Continuing with FIG. 3, the read examples described above in connection with FIGS. 1 and 2 are also applied to the page mode of the present invention. As in FIGS. 1 and 2, the first three read operations are to the same page. The fourth read operation is to a different page.

The SDRAM controller (depicted in FIG. 4) initiates a first read access by sending an ACTIVATE command and a row address (not shown) to the SDRAM (depicted in FIG. 4). The combination of the ACTIVATE command and the row address couples the specified row to the sense and output circuitry of the DRAM, opening the page. Later, the SDRAM controller sends a read command and a column address (not shown) to the SDRAM. These steps select which column of the opened page are output. The SDRAM outputs four consecutive data beats beginning with the specified address for each access. These data beats are labeled D0, D1, D2, and D3. The interval between the ACTIVATE command and the READ command is called the activate-to-read delay. The activate-to-read delay is specified by the manufacturer of the SDRAM. The interval between the READ command and the first data beat is called the column address strobe (CAS) latency. The CAS latency is specified by the manufacturer of the SDRAM.

According to the present invention, the SDRAM controller keeps the page open for an interval defined by a user programmable register, PRECHARGE DELAY TIME. In the depicted example, PRECHARGE DELAY TIME equals four clock cycles. Further, a timer maintaining the interval is reloaded with the full PRECHARGE DELAY TIME value whenever an access is made to the open page, thereby extending the interval. The page is already open for the second and third read operations, avoiding the activate-to-read delays in each operation. However, the fourth read operation occurs more than four clock cycles after the third read operation. Therefore, the page is closed prior to the fourth operation by the issuance of a PRECHARGE command four cycles after the last data beat of the third operation. The SDRAM controller may begin a fourth operation without waiting for the precharge-to activate delay.

FIG. 4 depicts a memory system 400 constructed in accordance with the present invention. Memory system 400 comprises an SDRAM controller 402 and an SDRAM 404. SDRAM controller 402 receives a REQUEST ADDRESS, REQUEST CONTROL signals, and a bi-directional DATA BUS from a requesting device (not shown). A requesting device may be a data processor, a microcontroller, a digital signal processor, a direct memory access (DMA) device, etc. SDRAM controller 402 outputs a DATA VALID signal to the requesting device. SDRAM controller 402 outputs a DRAM ADDRESS and DRAM CONTROL BUS to SDRAM 404. SDRAM 404 is also bi-directionally coupled to the DATA BUS.

SDRAM controller 402 itself comprises a finite state machine (FSM) 406, an address register 408, a parameter file 410 and parameter timers 412. FSM 406 receives the inputs REQUEST ADDRESS and REQUEST CONTROL, generates the outputs DRAM ADDRESS and DRAM CONTROL BUS. FSM 406 is bi-directionally coupled to address register 408. FSM 406 generates the internal control signals LOAD PARAMETERS and LOAD TIMERS, coupled to parameter file 410 and to parameter timers 412, respectively. Parameter file 410 receives the input DATA BUS. Parameter timers 412 generate the multi-bit control signals TIME OUT coupled to FSM 406. There is a corresponding timer for each parameter in parameter file 410. In other embodiments, some timers may perform multiple timing functions with multiple parameter values. Similarly, there may be multiple timers for a single parameter, especially if more than one page may be open at any particular time.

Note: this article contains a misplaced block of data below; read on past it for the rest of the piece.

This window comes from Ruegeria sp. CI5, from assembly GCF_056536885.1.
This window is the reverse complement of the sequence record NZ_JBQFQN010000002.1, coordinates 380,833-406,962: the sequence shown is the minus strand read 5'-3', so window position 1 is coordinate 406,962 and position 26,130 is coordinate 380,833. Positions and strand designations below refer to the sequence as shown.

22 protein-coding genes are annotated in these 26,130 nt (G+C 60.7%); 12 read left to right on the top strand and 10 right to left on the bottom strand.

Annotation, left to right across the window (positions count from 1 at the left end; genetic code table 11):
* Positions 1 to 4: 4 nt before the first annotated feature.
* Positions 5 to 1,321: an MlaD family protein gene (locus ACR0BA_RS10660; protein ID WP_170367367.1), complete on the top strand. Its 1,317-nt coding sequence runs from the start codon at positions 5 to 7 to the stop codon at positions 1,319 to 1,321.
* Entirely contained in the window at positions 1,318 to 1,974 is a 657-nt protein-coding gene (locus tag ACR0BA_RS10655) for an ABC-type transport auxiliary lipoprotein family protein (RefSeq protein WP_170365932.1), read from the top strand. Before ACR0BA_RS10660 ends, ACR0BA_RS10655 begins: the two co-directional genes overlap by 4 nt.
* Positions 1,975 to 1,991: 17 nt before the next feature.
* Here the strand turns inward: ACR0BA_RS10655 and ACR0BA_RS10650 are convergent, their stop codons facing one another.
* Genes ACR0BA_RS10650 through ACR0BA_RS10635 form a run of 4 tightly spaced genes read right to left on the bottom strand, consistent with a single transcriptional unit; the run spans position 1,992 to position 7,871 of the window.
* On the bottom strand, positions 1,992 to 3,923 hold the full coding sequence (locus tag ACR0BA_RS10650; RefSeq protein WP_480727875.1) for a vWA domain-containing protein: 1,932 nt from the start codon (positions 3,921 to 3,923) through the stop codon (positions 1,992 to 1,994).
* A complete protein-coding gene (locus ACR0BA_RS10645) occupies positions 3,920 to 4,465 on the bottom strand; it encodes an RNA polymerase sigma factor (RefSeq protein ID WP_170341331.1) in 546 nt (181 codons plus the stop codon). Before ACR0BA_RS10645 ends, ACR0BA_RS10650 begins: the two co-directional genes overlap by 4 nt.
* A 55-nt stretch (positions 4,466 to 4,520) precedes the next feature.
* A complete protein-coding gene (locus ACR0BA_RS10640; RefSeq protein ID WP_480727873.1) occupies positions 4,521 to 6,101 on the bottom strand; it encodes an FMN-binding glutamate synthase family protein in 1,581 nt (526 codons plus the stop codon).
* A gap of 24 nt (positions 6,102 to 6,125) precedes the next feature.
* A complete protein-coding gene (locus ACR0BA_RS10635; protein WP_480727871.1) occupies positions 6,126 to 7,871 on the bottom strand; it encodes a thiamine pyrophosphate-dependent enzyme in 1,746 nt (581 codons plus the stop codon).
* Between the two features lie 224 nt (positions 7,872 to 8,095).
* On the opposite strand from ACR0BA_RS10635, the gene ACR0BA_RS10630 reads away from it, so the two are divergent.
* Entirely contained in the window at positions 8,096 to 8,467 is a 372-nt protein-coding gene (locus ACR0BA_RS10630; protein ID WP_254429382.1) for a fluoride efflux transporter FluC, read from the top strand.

The operation of FSM 406 is described below in connection with FIGS. 6 and 7.

FIG. 5 depicts a conceptual representation of the user programmable timing parameters of the memory system illustrated in FIG. 4. Parameter file 410 contains eight values: TRASMAX, ACT-PRE TIME, PRE-ACT TIME, ACT-R/W TIME, CAS LATENCY, PRECHARGE DELAY TIME, REFRESH INTERVAL, and REFRESH RECOVERY INTERVAL.

TRASMAX defines the maximum allowable time a page may be open.

ACT-PRE (activate-to-precharge) TIME defines the minimum allowable time a page may be open.

PRE-ACT (precharge-to-activate) TIME defines the minimum time between consecutive PRECHARGE and ACTIVATE commands.

ACT-R/W (activate-to-read/write) TIME defines the minimum time between an activate command and a read or a write command.

CAS LATENCY defines the specific delay which occurs between the a read command and the output of a first beat of data.

PRECHARGE DELAY TIME defines the time which a page remains open after an access to the page.

REFRESH INTERVAL defines the interval between refresh commands to SDRAM 404.

REFRESH RECOVERY INTERVAL defines the minimum time between a refresh command and an activate command.

The manufacturer of SDRAM 404 specifies the values of TRASMAX, ACT-PRE TIME, PRE-ACT TIME, ACT-R/W TIME, CAS LATENCY, REFRESH INTERVAL, and REFRESH RECOVERY INTERVAL necessary to ensure the proper operation of memory system 400. The user of memory system 400 specifies the PRECHARGE DELAY TIME value.

Continuing with the operation of memory system 400, SDRAM controller 402 generally performs three functions with respect to SDRAM 404: refresh, read, and write. SDRAM controller 402 performs refresh operations periodically as a maintenance function of SDRAM 404. The refresh operation causes SDRAM 404 to sense stored values, amplify stored values, and to write the amplified values back into the source bit cells. SDRAM controller 402 performs read and write operations as requested by an external device (not shown). SDRAM controller 402 also has the ability to write values to parameter file 410 to control its operating characteristics. The external device may also have the ability to write new values to parameter file 410. Typically, the various values are written to parameter file 410 when power is first applied to memory system 400. Also, the REFRESH INTERVAL value is loaded into its associated timer in parameter timers 412 in preparation for generating the first refresh command.